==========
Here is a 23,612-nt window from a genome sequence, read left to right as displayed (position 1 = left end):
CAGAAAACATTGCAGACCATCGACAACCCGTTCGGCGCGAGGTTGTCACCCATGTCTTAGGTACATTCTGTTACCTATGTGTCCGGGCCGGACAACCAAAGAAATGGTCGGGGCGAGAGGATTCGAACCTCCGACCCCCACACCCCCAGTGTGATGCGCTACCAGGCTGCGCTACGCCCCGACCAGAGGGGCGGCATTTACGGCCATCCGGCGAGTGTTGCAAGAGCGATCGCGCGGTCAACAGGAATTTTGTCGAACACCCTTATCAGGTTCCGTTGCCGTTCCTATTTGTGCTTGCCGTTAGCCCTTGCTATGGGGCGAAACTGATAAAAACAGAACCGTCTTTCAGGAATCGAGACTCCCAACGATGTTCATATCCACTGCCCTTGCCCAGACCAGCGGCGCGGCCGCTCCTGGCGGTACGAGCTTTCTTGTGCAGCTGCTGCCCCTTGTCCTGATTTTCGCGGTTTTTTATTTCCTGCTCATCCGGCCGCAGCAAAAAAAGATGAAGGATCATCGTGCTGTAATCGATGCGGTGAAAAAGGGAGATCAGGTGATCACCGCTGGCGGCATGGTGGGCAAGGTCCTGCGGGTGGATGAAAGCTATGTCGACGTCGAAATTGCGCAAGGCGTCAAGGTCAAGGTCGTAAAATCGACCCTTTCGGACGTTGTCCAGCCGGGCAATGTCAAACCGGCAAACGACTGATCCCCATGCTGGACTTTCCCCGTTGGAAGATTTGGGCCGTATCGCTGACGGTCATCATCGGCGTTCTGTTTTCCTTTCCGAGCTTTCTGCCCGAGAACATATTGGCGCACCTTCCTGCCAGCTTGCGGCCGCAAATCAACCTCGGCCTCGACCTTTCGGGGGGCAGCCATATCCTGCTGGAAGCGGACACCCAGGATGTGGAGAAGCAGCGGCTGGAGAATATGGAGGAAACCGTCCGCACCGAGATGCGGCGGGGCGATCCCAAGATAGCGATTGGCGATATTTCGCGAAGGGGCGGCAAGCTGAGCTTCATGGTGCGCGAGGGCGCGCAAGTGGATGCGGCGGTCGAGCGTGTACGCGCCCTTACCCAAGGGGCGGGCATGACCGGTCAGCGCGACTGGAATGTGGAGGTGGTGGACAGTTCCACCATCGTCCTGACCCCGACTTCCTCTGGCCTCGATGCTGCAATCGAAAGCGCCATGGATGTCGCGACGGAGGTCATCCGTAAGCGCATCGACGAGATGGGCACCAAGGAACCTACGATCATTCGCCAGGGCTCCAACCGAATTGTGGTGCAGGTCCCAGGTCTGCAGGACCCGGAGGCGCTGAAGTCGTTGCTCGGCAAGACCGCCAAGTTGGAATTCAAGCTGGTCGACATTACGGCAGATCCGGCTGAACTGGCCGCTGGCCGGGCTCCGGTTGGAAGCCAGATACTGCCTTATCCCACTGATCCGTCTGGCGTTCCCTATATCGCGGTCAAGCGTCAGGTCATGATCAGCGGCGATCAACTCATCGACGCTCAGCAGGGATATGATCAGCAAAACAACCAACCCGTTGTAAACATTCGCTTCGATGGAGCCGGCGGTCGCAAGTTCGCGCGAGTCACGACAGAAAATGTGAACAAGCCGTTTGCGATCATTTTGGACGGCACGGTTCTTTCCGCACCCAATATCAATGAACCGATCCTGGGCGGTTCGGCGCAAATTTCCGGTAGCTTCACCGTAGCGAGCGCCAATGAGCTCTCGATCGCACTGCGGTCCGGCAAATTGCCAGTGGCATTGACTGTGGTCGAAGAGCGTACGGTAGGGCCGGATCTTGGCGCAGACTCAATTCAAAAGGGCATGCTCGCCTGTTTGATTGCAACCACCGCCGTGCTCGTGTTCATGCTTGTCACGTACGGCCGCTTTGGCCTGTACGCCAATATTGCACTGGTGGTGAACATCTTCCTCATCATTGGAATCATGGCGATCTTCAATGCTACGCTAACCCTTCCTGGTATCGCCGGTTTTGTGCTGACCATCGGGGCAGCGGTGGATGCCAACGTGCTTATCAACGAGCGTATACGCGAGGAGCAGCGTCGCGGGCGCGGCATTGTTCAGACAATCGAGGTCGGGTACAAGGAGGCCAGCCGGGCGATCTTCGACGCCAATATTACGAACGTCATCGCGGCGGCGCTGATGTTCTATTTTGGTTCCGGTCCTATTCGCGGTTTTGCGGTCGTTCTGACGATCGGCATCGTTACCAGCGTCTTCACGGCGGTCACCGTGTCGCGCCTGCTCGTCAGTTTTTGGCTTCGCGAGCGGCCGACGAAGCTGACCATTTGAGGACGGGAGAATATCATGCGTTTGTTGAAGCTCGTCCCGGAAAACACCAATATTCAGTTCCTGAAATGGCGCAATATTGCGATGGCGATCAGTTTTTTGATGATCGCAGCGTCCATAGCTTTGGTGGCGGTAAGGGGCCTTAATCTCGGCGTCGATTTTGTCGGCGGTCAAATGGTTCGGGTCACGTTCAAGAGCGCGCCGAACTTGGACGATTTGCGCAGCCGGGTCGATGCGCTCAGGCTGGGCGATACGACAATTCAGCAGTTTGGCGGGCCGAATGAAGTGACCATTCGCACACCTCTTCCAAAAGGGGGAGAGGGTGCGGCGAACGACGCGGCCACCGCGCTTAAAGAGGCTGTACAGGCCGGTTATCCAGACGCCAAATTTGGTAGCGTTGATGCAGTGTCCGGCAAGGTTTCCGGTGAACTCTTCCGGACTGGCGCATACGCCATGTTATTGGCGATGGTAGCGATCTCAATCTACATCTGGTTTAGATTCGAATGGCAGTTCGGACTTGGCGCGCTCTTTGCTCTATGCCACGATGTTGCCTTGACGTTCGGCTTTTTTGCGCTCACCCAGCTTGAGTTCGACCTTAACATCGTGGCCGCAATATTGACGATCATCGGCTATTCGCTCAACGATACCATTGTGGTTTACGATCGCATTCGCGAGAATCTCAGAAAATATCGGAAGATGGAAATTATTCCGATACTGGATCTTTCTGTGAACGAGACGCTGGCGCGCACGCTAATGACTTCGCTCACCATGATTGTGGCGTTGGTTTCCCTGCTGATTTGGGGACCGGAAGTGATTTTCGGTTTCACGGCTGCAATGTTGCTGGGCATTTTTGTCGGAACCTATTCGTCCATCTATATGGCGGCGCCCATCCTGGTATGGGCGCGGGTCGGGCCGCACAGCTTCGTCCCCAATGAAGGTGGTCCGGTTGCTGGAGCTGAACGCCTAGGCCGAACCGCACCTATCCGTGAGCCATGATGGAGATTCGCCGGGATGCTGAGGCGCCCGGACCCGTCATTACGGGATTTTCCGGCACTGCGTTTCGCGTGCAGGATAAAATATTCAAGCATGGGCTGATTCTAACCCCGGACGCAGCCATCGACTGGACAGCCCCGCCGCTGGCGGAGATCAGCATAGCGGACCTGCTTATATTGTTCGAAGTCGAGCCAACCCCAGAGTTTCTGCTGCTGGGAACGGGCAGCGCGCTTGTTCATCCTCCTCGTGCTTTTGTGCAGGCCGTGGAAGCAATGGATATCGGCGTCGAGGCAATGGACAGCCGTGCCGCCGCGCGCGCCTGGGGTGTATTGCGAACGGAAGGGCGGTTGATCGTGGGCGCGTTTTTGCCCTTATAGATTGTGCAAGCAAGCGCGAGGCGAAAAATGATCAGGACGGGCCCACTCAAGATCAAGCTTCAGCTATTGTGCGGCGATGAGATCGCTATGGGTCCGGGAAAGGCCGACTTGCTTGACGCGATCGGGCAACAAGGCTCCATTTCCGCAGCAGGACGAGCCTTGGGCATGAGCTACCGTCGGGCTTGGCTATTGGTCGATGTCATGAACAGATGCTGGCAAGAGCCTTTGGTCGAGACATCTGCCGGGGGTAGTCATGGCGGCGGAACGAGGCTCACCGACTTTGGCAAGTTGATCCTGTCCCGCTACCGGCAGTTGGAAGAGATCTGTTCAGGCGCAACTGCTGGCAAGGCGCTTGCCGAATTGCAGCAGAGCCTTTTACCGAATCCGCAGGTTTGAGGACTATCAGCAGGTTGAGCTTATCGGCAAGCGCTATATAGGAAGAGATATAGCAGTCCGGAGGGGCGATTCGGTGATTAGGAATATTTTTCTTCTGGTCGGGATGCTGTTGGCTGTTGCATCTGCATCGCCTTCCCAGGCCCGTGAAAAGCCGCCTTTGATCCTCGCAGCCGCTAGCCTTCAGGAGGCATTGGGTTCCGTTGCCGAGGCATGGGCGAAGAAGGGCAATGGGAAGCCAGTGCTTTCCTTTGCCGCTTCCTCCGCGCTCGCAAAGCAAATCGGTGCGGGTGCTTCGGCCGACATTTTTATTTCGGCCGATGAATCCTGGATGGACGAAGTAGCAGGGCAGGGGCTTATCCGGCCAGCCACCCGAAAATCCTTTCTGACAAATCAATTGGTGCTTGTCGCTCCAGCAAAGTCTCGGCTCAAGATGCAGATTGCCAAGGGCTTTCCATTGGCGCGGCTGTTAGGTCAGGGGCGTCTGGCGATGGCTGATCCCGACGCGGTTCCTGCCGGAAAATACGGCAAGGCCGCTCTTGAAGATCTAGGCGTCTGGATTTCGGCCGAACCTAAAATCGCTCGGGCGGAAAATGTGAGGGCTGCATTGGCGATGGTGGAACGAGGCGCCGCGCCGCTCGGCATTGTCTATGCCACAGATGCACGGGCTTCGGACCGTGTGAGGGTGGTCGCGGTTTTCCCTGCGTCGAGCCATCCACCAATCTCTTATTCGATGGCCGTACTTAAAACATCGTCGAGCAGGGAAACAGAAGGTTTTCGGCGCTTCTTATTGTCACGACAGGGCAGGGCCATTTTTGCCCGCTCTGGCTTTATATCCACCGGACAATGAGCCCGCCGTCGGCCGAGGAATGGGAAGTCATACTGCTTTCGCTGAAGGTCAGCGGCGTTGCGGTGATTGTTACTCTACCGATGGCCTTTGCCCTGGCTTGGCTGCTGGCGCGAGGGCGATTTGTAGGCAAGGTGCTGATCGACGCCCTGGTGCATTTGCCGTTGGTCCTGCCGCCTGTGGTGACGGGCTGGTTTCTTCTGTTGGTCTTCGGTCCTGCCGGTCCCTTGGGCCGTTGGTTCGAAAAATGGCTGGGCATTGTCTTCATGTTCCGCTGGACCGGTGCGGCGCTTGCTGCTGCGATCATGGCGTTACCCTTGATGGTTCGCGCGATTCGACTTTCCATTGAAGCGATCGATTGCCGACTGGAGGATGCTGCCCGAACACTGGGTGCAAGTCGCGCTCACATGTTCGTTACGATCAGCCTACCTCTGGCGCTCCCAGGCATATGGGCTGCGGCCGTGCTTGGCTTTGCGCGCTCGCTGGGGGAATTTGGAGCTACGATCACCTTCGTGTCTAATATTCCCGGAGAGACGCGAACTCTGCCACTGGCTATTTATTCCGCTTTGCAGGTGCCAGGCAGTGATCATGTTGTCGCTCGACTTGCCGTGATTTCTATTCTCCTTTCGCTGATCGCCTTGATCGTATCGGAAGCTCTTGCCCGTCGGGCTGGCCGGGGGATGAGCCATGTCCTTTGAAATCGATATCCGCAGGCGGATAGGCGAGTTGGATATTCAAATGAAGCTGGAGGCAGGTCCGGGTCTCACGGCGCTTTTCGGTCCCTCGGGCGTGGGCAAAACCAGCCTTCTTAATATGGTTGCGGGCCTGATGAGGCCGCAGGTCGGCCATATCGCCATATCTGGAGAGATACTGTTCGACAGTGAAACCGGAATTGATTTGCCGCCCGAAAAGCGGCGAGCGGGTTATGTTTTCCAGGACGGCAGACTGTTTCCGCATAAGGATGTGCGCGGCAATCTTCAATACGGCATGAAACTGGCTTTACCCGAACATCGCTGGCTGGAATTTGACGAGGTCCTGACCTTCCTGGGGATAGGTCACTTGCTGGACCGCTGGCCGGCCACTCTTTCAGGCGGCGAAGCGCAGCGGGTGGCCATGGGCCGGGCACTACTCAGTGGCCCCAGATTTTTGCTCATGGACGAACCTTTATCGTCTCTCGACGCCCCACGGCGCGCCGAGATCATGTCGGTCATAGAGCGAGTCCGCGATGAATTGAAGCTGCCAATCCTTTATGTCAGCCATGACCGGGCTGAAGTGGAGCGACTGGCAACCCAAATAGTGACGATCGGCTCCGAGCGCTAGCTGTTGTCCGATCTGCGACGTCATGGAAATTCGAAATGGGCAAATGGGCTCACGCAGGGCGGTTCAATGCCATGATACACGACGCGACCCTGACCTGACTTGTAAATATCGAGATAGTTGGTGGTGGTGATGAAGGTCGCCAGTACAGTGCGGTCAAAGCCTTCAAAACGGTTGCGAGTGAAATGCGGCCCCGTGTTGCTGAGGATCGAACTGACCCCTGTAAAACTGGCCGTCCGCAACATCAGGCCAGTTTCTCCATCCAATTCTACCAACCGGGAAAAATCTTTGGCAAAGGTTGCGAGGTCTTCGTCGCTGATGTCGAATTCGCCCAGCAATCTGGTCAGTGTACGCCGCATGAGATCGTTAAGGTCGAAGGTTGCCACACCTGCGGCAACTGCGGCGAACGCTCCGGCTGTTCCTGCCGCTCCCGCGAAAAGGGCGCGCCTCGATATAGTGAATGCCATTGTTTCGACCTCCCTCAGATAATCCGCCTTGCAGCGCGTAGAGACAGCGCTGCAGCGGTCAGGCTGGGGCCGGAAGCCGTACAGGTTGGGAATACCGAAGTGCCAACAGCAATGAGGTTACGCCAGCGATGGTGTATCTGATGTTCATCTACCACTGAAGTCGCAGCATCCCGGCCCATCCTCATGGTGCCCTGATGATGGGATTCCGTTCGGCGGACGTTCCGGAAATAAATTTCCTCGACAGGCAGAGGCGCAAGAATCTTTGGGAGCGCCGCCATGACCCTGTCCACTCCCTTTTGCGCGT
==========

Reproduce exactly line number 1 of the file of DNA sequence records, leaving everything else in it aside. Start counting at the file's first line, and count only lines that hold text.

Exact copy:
Here is a 23,612-nt window from a genome sequence, read left to right as displayed (position 1 = left end):